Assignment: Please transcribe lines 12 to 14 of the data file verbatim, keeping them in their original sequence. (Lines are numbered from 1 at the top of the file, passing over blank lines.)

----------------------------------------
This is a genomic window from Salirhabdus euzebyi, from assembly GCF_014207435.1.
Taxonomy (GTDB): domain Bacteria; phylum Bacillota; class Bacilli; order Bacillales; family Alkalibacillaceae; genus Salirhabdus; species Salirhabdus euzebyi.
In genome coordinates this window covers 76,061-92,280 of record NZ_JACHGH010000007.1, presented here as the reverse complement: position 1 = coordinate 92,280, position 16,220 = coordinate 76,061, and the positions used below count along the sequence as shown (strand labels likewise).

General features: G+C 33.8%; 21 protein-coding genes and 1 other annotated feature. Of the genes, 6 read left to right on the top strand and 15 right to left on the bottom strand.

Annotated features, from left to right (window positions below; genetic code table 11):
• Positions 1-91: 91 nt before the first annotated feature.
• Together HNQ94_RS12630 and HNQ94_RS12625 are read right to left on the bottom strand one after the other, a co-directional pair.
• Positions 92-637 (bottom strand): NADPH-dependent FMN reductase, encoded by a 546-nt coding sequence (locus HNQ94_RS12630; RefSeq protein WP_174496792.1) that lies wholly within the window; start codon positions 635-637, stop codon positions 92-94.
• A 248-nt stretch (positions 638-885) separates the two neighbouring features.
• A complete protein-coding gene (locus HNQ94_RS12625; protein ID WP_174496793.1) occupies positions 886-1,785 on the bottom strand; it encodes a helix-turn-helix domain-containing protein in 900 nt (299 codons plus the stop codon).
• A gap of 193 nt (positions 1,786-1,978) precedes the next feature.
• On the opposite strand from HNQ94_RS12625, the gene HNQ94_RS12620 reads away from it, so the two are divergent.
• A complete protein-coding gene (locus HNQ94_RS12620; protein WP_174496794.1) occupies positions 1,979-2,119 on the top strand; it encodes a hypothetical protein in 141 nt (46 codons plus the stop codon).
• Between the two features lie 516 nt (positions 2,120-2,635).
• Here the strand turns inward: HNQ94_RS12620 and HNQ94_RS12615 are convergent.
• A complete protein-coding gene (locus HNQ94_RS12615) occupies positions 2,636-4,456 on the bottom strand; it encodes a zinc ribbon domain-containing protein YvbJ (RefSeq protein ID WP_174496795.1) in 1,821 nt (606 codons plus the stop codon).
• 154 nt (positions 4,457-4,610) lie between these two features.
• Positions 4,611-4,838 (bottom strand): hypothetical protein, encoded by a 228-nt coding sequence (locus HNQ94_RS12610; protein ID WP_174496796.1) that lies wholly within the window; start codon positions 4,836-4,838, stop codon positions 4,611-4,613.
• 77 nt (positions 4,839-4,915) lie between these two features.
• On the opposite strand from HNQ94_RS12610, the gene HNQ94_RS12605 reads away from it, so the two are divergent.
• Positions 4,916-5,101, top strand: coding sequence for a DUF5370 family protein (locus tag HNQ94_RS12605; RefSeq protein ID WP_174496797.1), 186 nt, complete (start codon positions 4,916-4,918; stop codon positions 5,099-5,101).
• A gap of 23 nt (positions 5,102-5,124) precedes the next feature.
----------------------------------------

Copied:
• On the opposite strand from HNQ94_RS12625, the gene HNQ94_RS12620 reads away from it, so the two are divergent.
• A complete protein-coding gene (locus HNQ94_RS12620; protein WP_174496794.1) occupies positions 1,979-2,119 on the top strand; it encodes a hypothetical protein in 141 nt (46 codons plus the stop codon).
• Between the two features lie 516 nt (positions 2,120-2,635).